... heavenly maid, was young, While yet in early Greece she sung, The Passions oft, to hear her shell, Thronged around her magic cell, Exulting, trembling, raging, fainting, Possessed beyond the Muse's painting; By turns they felt the glowing mind Disturbed, delighted, ...
— English Poets of the Eighteenth Century • Selected and Edited with an Introduction by Ernest Bernbaum

... Pale, weary, listless, she might be, but how charmingly pretty she looked in the sparkling sunshine, the soft wind blowing back her loose brown hair, kindling into deeper light her velvety-brown eyes, bringing a sea-shell pink into each creamy cheek. Beautiful beyond all ordinary beauty of womanhood, it ...
— A Terrible Secret • May Agnes Fleming

... amid snow-clad steeps and rock-bound fastnesses, one finds, perchance, a shell. It is so small a thing that it can be held in the hollow of the hand; so frail that a slight pressure of the finger will crush it to atoms, yet, held to the ear, it brings the surge and sweep of that vast, primeval ocean which, in the inconceivably remote past, covered the ...
— At the Sign of the Jack O'Lantern • Myrtle Reed

... not to know who is the king. It is marvellous that that substance after death should for so long a time exude an amount of gore which one would hardly find flowing from the wounds of a living creature. For even six months after they have been separated from the delights of the sea, these shell-fish are not offensive to the keenest nostrils, as if on purpose that that noble blood might inspire no disgust. Once this dye is imparted to the cloth, it remains there for ever; the tissue may be destroyed ...
— The Letters of Cassiodorus - Being A Condensed Translation Of The Variae Epistolae Of - Magnus Aurelius Cassiodorus Senator • Cassiodorus (AKA Magnus Aurelius Cassiodorus Senator)

... dream, a dream anterior to this existence. It seemed as if life, tired of the external blaze of the sun, sought for the secret of hidden spaces; searched for the message in the sinuous murmuring shell. It was an art of an art, the penumbra of an art. Its faint outlines melted into one's soul and refused to be turned away. The recollection of other music seemed gross after this curiously introspective, ...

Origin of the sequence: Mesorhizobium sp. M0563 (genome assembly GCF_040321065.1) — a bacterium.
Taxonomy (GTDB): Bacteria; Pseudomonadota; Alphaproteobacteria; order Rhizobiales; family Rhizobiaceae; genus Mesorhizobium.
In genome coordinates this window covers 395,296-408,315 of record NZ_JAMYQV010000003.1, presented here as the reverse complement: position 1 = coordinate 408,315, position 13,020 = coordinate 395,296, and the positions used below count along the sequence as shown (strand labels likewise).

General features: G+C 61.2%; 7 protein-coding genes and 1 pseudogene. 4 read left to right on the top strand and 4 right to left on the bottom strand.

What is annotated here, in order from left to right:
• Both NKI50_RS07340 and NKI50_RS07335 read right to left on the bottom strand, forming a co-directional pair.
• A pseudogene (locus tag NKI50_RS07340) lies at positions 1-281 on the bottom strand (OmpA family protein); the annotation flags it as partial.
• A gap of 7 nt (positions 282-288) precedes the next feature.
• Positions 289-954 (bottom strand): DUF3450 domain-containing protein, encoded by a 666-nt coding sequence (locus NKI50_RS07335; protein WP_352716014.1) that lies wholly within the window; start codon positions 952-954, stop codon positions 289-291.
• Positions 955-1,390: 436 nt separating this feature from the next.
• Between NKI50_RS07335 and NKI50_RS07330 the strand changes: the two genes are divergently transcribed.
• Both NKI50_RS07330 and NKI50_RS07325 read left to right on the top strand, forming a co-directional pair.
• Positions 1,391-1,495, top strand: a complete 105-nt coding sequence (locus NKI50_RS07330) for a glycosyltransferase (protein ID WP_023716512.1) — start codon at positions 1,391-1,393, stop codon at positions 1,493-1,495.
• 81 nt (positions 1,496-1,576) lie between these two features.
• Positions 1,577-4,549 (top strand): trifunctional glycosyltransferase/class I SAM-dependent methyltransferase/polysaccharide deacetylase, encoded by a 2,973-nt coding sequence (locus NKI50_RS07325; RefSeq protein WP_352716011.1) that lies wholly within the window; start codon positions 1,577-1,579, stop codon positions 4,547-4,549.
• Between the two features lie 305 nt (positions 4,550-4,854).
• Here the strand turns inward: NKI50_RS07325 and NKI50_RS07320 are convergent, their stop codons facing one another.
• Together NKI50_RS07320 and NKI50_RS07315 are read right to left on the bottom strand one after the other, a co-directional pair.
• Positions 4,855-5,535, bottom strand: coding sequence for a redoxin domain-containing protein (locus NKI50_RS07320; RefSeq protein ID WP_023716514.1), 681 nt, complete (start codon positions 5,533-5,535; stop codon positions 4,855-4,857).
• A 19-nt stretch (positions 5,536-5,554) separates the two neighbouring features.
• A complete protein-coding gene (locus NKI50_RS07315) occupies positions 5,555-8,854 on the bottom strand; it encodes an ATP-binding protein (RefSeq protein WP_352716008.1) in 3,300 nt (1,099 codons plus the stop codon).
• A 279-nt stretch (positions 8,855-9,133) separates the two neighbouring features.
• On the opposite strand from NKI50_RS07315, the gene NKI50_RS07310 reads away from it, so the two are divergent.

— Melomaniacs • James Huneker

... what wove yon woodbird's nest Of leaves and feathers from her breast, Or how the fish outbuilt its shell, Painting with morn each annual cell? Such and so grew these holy piles While love and terror laid the tiles; Earth proudly wears the Parthenon As the best gem upon her zone; And Morning opes with haste her lids To gaze upon the Pyramids; ...
— Fragments of science, V. 1-2 • John Tyndall

... is a most unusual, delightful cat story. Ban-Ban, a pure Maltese who belonged to Rob, Kiku-san, Lois's beautiful snow-white pet, and their neighbors Bedelia the tortoise-shell, Madame Laura the widow, Wutz Butz the warrior, and wise old Tommy Traddles, were really and truly cats, and Miss Taggart has here explained the reason for their mysterious disappearance ...
— The Little Colonel's House Party • Annie Fellows Johnston

... instructions from their superior officers to take the party only to the quiet sectors where there was no fighting going on, each detail from the three governments successively brought the party directly under shell-fire, and each on the first day of the "inspection." It was unconsciously done: the officers were as much amazed to find themselves under fire as were the members of the party, except that the latter did not feel ...
— A Dutch Boy Fifty Years After • Edward Bok